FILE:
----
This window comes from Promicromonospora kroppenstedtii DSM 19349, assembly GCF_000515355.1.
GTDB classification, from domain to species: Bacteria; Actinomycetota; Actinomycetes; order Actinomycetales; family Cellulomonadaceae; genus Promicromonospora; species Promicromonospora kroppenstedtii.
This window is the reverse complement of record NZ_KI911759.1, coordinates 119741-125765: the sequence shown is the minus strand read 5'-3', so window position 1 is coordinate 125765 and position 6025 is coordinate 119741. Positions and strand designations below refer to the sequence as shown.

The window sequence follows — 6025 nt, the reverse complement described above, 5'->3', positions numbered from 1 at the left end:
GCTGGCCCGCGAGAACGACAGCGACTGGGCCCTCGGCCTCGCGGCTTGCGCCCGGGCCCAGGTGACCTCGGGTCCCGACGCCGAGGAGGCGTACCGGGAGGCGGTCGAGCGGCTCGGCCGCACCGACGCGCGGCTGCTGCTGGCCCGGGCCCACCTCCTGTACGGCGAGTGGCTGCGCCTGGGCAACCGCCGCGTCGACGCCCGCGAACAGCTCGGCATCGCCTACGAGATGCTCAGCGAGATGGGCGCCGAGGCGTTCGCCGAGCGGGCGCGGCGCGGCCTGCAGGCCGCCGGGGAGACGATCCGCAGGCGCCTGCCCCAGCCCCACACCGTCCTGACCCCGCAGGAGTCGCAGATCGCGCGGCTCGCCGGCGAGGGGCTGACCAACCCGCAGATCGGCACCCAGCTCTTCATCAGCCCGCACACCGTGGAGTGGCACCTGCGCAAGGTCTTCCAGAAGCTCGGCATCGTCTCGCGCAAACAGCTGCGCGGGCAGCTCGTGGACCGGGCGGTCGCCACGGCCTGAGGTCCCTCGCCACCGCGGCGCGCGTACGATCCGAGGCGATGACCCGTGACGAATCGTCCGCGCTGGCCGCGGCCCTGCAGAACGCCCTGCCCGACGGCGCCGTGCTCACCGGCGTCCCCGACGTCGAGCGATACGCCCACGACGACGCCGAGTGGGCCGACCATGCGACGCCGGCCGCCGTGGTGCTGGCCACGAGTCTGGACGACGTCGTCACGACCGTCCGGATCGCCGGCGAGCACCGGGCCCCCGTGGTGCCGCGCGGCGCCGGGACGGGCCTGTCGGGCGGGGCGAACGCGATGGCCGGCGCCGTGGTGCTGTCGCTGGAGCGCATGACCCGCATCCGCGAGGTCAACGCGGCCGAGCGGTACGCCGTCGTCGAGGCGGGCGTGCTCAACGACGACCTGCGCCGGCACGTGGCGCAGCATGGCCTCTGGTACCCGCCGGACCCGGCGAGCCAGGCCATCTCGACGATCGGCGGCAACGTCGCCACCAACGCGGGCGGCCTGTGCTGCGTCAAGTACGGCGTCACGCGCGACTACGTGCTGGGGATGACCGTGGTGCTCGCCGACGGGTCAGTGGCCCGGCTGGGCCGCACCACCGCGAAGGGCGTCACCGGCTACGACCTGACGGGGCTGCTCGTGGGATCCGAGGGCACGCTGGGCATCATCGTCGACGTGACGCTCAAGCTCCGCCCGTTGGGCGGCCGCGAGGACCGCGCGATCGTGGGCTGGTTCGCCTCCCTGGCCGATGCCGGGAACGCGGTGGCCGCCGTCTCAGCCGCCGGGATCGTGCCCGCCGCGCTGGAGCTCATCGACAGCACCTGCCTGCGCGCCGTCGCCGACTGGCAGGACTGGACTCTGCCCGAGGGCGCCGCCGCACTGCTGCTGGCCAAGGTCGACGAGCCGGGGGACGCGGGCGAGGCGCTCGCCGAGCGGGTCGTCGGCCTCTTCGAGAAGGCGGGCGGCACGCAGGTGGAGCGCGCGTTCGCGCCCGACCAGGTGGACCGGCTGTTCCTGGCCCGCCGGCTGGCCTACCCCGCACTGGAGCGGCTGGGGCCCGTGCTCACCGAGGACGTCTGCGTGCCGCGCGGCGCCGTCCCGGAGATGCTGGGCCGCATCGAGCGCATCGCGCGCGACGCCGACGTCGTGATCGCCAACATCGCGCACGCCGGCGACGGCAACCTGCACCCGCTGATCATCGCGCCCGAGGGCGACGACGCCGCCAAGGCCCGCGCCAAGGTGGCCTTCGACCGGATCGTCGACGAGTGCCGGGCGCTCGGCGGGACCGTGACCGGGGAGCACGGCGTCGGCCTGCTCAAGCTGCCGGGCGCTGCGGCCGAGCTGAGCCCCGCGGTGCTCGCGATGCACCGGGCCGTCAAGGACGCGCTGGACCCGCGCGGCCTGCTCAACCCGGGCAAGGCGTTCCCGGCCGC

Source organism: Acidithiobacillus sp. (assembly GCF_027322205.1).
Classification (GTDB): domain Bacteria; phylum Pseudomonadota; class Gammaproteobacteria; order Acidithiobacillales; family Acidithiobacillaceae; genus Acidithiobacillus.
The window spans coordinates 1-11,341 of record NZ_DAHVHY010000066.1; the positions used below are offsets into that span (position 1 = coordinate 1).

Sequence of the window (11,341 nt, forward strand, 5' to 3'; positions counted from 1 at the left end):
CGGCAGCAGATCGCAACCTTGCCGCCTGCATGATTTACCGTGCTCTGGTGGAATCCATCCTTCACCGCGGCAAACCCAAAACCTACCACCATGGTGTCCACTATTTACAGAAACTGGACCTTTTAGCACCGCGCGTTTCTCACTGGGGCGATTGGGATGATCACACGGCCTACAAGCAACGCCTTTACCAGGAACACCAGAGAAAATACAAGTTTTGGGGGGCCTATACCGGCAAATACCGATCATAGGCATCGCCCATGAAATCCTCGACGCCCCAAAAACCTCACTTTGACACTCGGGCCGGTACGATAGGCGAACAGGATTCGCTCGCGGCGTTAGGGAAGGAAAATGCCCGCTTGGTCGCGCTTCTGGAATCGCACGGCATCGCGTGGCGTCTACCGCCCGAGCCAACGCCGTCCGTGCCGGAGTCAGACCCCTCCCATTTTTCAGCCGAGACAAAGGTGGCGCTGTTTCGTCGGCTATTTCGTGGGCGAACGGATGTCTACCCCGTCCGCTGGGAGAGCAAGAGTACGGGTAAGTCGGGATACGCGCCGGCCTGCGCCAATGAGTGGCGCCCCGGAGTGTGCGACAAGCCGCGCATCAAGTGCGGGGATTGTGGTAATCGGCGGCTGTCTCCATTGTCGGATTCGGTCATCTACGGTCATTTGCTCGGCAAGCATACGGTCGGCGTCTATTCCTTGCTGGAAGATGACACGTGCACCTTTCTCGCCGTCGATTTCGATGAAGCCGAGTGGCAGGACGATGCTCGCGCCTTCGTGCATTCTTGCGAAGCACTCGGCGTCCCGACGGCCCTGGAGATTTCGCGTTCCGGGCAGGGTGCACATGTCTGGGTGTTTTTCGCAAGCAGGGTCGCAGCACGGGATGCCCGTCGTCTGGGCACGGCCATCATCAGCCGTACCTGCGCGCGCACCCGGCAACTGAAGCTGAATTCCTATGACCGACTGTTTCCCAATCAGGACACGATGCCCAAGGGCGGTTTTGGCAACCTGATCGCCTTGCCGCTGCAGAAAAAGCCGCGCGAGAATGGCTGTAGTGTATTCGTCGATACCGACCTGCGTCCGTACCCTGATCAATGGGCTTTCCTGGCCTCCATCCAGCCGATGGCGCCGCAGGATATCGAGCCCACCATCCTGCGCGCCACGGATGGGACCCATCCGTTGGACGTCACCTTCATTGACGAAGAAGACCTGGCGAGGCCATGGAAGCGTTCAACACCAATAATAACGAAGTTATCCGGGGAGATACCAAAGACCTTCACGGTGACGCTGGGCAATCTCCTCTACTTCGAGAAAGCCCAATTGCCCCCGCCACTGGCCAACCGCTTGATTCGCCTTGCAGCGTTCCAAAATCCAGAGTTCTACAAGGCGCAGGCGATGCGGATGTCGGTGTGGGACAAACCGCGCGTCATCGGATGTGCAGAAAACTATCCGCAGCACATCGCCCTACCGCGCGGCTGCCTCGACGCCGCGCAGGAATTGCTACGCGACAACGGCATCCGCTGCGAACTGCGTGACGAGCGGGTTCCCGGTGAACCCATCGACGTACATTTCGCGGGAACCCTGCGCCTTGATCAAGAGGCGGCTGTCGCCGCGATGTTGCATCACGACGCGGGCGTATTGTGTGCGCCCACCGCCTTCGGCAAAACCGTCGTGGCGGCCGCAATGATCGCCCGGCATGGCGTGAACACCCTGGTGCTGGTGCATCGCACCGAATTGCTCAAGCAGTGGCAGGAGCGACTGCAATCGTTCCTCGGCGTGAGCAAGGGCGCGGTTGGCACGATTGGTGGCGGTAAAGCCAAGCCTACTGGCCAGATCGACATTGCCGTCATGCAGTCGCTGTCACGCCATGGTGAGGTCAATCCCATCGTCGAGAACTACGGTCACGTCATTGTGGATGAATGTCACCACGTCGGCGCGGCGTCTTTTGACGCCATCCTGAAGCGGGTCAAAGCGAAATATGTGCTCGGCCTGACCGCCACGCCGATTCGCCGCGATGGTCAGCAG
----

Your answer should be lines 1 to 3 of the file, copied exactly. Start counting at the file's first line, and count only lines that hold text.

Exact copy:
This window comes from Promicromonospora kroppenstedtii DSM 19349, assembly GCF_000515355.1.
GTDB classification, from domain to species: Bacteria; Actinomycetota; Actinomycetes; order Actinomycetales; family Cellulomonadaceae; genus Promicromonospora; species Promicromonospora kroppenstedtii.
This window is the reverse complement of record NZ_KI911759.1, coordinates 119741-125765: the sequence shown is the minus strand read 5'-3', so window position 1 is coordinate 125765 and position 6025 is coordinate 119741. Positions and strand designations below refer to the sequence as shown.